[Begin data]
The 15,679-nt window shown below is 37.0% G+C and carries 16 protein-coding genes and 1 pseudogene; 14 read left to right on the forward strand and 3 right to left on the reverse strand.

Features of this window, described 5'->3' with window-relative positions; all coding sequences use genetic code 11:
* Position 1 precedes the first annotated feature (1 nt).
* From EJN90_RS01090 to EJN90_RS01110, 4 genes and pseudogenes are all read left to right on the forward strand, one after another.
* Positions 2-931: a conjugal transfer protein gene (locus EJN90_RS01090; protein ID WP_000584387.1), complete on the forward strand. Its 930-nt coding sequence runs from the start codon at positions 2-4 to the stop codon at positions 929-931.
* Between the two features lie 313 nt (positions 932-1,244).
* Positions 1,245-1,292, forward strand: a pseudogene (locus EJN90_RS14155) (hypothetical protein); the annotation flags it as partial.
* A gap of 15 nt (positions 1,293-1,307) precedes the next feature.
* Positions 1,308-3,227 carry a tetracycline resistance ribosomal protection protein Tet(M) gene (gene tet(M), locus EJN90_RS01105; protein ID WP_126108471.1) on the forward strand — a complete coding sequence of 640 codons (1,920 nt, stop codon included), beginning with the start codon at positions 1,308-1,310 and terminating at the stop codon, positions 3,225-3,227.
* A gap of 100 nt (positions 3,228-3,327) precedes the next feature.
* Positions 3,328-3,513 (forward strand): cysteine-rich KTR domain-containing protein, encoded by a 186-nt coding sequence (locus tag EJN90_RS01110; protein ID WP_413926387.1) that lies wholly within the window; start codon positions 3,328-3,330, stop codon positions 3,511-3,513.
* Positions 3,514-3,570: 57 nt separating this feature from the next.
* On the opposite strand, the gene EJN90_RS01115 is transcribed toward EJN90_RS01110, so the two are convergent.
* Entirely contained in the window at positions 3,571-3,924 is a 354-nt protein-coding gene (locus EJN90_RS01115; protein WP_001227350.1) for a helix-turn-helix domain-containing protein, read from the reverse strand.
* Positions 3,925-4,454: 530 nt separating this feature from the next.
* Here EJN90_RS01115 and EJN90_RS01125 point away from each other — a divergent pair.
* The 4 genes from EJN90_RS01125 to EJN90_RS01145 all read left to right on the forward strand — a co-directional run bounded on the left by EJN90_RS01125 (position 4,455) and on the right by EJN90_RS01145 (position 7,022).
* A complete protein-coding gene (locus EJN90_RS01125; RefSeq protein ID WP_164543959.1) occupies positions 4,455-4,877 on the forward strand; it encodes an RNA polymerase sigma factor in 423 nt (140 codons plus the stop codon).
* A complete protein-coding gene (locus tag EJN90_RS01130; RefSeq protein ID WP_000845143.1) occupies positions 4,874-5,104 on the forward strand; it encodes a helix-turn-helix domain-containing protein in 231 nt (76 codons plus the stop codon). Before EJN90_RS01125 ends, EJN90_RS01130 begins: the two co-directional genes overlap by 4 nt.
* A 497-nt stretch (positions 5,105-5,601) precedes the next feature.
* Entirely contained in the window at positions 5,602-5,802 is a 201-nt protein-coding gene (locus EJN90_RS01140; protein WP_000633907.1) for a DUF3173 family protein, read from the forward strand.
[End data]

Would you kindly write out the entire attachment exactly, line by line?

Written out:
The 15,679-nt window shown below is 37.0% G+C and carries 16 protein-coding genes and 1 pseudogene; 14 read left to right on the forward strand and 3 right to left on the reverse strand.

Features of this window, described 5'->3' with window-relative positions; all coding sequences use genetic code 11:
* Position 1 precedes the first annotated feature (1 nt).
* From EJN90_RS01090 to EJN90_RS01110, 4 genes and pseudogenes are all read left to right on the forward strand, one after another.
* Positions 2-931: a conjugal transfer protein gene (locus EJN90_RS01090; protein ID WP_000584387.1), complete on the forward strand. Its 930-nt coding sequence runs from the start codon at positions 2-4 to the stop codon at positions 929-931.
* Between the two features lie 313 nt (positions 932-1,244).
* Positions 1,245-1,292, forward strand: a pseudogene (locus EJN90_RS14155) (hypothetical protein); the annotation flags it as partial.
* A gap of 15 nt (positions 1,293-1,307) precedes the next feature.
* Positions 1,308-3,227 carry a tetracycline resistance ribosomal protection protein Tet(M) gene (gene tet(M), locus EJN90_RS01105; protein ID WP_126108471.1) on the forward strand — a complete coding sequence of 640 codons (1,920 nt, stop codon included), beginning with the start codon at positions 1,308-1,310 and terminating at the stop codon, positions 3,225-3,227.
* A gap of 100 nt (positions 3,228-3,327) precedes the next feature.
* Positions 3,328-3,513 (forward strand): cysteine-rich KTR domain-containing protein, encoded by a 186-nt coding sequence (locus tag EJN90_RS01110; protein ID WP_413926387.1) that lies wholly within the window; start codon positions 3,328-3,330, stop codon positions 3,511-3,513.
* Positions 3,514-3,570: 57 nt separating this feature from the next.
* On the opposite strand, the gene EJN90_RS01115 is transcribed toward EJN90_RS01110, so the two are convergent.
* Entirely contained in the window at positions 3,571-3,924 is a 354-nt protein-coding gene (locus EJN90_RS01115; protein WP_001227350.1) for a helix-turn-helix domain-containing protein, read from the reverse strand.
* Positions 3,925-4,454: 530 nt separating this feature from the next.
* Here EJN90_RS01115 and EJN90_RS01125 point away from each other — a divergent pair.
* The 4 genes from EJN90_RS01125 to EJN90_RS01145 all read left to right on the forward strand — a co-directional run bounded on the left by EJN90_RS01125 (position 4,455) and on the right by EJN90_RS01145 (position 7,022).
* A complete protein-coding gene (locus EJN90_RS01125; RefSeq protein ID WP_164543959.1) occupies positions 4,455-4,877 on the forward strand; it encodes an RNA polymerase sigma factor in 423 nt (140 codons plus the stop codon).
* A complete protein-coding gene (locus tag EJN90_RS01130; RefSeq protein ID WP_000845143.1) occupies positions 4,874-5,104 on the forward strand; it encodes a helix-turn-helix domain-containing protein in 231 nt (76 codons plus the stop codon). Before EJN90_RS01125 ends, EJN90_RS01130 begins: the two co-directional genes overlap by 4 nt.
* A 497-nt stretch (positions 5,105-5,601) precedes the next feature.
* Entirely contained in the window at positions 5,602-5,802 is a 201-nt protein-coding gene (locus EJN90_RS01140; protein WP_000633907.1) for a DUF3173 family protein, read from the forward strand.